There was a time when the smell of new mown hay was well-known to many people, country and city dweller alike. When cities were not so largeand farming communities played a vital role in the lives of America and many other Western countries, folks either actually participated in the the hay harvest or passed by fields in which hay had freshly been cut and was left to dry in the warm sun. This fresh, rich, grassy, herbaceous odor is an unforgettable one and immediately refreshes the heart with soft, sweet memories of simpler times.
It is no wonder then that perfumers of the mid-19th century in Europe sought to capture this essence by distilling and later extracting various types of grasses that were heavy in the sweet, diffusive, coumarinic, herbaceous aroma that arise during the hay harvest. Tonka bean abs, hay absolute, flouve absolute, clary sage eo and abs, broom/genet abs, lavender eo and abs, sweet woodruff abs, bergamot eo, mimosa abs, cassie abs, white champa leaf eo, helichrysum abs and eo, tea leaf abs, chamomile, blue eo and abs, chamomile, english eo, lemon eo, hops eo and co2, erigeron eo, chamomile, wild(Morocco) eo, ylang eo and abs, fir balsam abs and vanilla abs have all used to create this wonderful essence.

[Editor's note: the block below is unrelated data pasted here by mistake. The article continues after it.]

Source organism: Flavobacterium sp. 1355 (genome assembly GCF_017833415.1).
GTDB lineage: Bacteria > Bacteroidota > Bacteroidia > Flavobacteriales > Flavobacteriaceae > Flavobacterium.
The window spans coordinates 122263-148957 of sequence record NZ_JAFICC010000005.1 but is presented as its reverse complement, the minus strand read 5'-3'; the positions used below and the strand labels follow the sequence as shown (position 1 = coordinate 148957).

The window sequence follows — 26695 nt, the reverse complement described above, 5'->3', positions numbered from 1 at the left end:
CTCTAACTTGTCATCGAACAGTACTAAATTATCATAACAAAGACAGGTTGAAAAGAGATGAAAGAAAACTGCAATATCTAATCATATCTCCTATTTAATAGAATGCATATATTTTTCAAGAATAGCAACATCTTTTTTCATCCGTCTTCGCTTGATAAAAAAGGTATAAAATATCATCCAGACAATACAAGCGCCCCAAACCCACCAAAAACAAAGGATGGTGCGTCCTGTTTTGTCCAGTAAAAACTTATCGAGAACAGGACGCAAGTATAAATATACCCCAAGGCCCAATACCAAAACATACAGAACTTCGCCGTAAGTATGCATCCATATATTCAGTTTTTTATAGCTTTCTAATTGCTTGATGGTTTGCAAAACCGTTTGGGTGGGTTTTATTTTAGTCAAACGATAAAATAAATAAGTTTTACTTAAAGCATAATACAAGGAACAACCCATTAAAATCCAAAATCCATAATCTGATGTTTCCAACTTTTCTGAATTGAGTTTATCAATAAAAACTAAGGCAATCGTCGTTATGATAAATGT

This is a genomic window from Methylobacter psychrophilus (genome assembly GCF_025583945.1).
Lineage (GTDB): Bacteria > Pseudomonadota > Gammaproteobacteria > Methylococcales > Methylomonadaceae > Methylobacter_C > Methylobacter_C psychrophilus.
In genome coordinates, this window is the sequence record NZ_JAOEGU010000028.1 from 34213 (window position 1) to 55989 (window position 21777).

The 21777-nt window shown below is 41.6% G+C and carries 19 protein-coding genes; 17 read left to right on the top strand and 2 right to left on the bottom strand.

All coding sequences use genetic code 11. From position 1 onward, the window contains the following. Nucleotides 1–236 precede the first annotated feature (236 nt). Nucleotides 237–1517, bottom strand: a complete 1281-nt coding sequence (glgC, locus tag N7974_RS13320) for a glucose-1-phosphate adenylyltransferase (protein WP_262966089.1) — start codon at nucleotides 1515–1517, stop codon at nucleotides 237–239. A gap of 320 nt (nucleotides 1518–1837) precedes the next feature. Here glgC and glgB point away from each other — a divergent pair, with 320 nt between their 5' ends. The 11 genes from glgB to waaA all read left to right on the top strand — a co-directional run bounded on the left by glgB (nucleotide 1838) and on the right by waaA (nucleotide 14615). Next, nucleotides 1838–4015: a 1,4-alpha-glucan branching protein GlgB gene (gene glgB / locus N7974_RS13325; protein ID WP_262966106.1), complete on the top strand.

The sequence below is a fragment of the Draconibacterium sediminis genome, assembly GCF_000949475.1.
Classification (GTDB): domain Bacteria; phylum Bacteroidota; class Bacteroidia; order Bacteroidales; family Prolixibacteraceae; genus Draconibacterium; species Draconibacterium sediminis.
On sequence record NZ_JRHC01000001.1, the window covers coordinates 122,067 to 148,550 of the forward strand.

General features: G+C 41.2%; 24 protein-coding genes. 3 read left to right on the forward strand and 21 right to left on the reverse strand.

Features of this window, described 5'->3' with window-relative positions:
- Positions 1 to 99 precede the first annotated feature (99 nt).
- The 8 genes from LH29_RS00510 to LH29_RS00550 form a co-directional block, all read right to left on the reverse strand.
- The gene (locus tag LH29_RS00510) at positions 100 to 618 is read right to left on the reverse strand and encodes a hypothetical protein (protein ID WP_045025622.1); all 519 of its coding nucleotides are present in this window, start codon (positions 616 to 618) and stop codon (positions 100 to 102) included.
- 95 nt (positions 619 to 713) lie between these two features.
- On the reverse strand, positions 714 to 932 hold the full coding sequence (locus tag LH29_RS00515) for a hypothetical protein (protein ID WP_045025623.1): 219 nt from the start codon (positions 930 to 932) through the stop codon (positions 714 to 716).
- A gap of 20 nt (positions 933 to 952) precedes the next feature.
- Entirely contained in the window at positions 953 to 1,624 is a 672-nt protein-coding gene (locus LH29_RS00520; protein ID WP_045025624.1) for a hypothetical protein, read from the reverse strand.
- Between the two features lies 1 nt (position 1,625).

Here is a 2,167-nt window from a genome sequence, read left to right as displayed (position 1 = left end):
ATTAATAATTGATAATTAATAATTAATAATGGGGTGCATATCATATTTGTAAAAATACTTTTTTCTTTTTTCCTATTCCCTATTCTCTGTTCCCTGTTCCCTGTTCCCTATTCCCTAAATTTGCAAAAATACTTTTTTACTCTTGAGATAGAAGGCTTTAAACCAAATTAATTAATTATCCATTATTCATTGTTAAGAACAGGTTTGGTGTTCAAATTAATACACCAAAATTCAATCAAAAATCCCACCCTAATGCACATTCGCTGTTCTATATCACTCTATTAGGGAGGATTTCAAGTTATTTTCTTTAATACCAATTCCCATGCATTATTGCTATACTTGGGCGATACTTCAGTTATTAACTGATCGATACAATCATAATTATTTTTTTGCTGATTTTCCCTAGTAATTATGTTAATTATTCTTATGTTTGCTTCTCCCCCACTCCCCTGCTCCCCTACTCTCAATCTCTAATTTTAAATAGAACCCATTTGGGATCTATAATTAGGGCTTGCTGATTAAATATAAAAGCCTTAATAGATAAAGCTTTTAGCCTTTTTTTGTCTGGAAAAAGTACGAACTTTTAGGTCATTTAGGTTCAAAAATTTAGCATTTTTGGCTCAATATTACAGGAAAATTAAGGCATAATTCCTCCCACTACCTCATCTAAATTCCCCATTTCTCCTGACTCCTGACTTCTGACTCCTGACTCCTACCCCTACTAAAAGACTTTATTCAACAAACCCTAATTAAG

A well made New Mown Hay base can be a superb addition to chypres, fougeres, colognes, tea-notes, forest bouquets, high-class florals, incense perfumes, historic perfumes, etc. It can also act as a lovely stand alone perfume. Here is a my version of such a perfume.
Please note that this is a perfume recipe, not a blend to be taken internally.